Male Devon Sewing

By Di, Mar 8 2018 01:47PM

McCall's 7357 is a free pattern with Love Sewing magazine. It has a range of sleeve variations and the free copy is size 6-22. One of it's positive features is that it has differnt cup sizes, making the largest finished bust size 52"

I'm a 40" bust and made size 14, 2 sizes smaller than the measurement chart suggests. It's described as Loose fitting, The ease chart shows that a loose fitting top will have 5 1/2 and 8" of additional design ease added to standard wearing ease.

Courtesy of Vogue Patterns and McCalls Pattern Company
Courtesy of Vogue Patterns and McCalls Pattern Company

This is an easy pattern to make except for the front bands.

It's really quite tricky to fold the edge of the inside band to match the outer one and then slip stitch.


I have a quicker and easier way to achieve a great finish.

Start by preparing the front and neck bands. Interface one layer, stitch the shoulder seams. Place the bands right side together, stitch round the neck edge. Trim the seam allowance to 7mm, snip the shorter curves and cut notches out of the longer curves.

Press the seam allowances towards the under band(I've used white for my inside layer so the design doesn't show through the top layer).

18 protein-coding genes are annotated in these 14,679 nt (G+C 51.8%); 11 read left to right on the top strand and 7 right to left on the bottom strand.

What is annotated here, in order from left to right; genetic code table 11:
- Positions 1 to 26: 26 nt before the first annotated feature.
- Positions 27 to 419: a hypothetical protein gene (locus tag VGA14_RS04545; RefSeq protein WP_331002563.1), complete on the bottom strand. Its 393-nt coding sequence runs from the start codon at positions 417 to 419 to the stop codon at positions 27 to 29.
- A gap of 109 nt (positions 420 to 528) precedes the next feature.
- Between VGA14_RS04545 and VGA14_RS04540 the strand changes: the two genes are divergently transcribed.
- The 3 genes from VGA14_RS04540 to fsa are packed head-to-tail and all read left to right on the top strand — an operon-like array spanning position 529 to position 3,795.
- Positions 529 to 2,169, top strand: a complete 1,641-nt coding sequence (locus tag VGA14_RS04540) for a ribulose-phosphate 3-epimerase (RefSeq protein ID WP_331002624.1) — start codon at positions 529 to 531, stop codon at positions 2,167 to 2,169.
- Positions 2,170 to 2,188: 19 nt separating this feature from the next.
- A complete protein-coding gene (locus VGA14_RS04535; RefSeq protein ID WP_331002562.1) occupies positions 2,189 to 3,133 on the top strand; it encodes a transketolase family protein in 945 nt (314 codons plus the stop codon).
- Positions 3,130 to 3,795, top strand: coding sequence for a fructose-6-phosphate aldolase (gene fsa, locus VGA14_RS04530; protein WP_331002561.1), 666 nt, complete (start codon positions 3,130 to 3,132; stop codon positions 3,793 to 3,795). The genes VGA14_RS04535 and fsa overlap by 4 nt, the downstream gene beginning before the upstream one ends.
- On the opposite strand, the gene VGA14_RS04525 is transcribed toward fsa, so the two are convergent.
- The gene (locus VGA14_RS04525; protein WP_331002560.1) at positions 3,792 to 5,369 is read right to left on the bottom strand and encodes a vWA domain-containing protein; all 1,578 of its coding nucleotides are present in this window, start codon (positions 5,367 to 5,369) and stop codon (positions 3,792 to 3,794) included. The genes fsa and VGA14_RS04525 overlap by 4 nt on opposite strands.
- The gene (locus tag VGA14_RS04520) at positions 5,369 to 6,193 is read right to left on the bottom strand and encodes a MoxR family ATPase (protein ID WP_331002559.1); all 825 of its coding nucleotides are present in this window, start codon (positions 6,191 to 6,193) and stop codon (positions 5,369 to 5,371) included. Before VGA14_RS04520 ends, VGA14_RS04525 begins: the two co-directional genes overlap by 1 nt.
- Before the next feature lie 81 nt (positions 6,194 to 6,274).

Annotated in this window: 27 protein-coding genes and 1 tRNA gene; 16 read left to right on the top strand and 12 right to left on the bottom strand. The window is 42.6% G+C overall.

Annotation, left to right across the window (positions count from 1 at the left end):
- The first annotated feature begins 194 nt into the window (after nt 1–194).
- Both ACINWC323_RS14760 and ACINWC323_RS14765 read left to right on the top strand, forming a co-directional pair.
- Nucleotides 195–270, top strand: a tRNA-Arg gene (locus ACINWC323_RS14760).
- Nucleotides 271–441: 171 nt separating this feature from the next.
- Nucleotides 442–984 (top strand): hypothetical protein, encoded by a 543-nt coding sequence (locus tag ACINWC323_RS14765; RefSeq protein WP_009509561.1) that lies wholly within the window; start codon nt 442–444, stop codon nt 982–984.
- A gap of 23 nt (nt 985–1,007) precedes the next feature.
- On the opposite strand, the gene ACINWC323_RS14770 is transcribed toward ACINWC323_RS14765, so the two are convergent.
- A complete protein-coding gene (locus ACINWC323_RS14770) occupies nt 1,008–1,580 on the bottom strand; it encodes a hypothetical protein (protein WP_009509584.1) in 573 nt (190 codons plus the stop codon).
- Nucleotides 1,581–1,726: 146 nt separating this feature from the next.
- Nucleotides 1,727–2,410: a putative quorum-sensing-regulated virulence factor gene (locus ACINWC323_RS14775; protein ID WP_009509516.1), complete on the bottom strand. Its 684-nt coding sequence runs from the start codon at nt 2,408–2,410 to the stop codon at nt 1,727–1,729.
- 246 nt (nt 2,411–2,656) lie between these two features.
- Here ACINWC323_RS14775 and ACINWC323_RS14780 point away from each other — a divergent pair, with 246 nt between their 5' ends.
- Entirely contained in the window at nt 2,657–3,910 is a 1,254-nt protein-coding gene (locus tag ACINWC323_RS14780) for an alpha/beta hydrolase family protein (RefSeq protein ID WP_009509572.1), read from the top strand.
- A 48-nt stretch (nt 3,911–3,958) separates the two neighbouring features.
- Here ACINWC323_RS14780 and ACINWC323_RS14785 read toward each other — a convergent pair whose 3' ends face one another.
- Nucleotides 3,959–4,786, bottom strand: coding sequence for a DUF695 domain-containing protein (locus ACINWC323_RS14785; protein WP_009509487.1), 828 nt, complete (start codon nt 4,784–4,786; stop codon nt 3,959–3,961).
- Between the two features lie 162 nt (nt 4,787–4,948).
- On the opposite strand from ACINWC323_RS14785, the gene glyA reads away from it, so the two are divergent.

Edge stitch close to the seam through the band and the seam allowances.

Fold the band so that the seam is just to the wrong side. Press and machine baste the cut edges together with a long stitch. Snip the curved edges.

Stay stitch the neck edge of the garment. This should be a short stitch very close to the stitching line.

Cut diagonally into the corners, really close to the stay stitching.

Put the band RS to RS of the garment. Keep the cut edges together, match the shoulder seams and notches.

At the bottom the bands should end 3cm lower than the cut edge.

Machine all round the neck edge. Start at the bottom of the opening, roll the garment fabric out of the way so that the stitching is right at the corner formed by the stay stitching.

Neaten the seam. I've overlocked the edge, but you can zig zag. Keep the left edge of the foot against the straight stitch. Zig zag through both layers and trim off the extra fabric very close to the stitching.

Fold the garment exactly at the bottom of the opening, along the stay stitching. Bring the bands to lie flat on each other(They should be edge to edge, but I made mine slightly wider).

The narrow piece at the bottom of the opening needs to lie flat against the bands. Machine across all the layers exactly 15mm from the edge. Don't catch in the folded fabric at either end. Neaten the edges with an overlocker or zig zag/trim.

Fold down the garment front and press.

The opening is very low for me, so I've stitched the two layers together, otherwise I'd need to wear a tank underneath it.



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The Savile Row Coat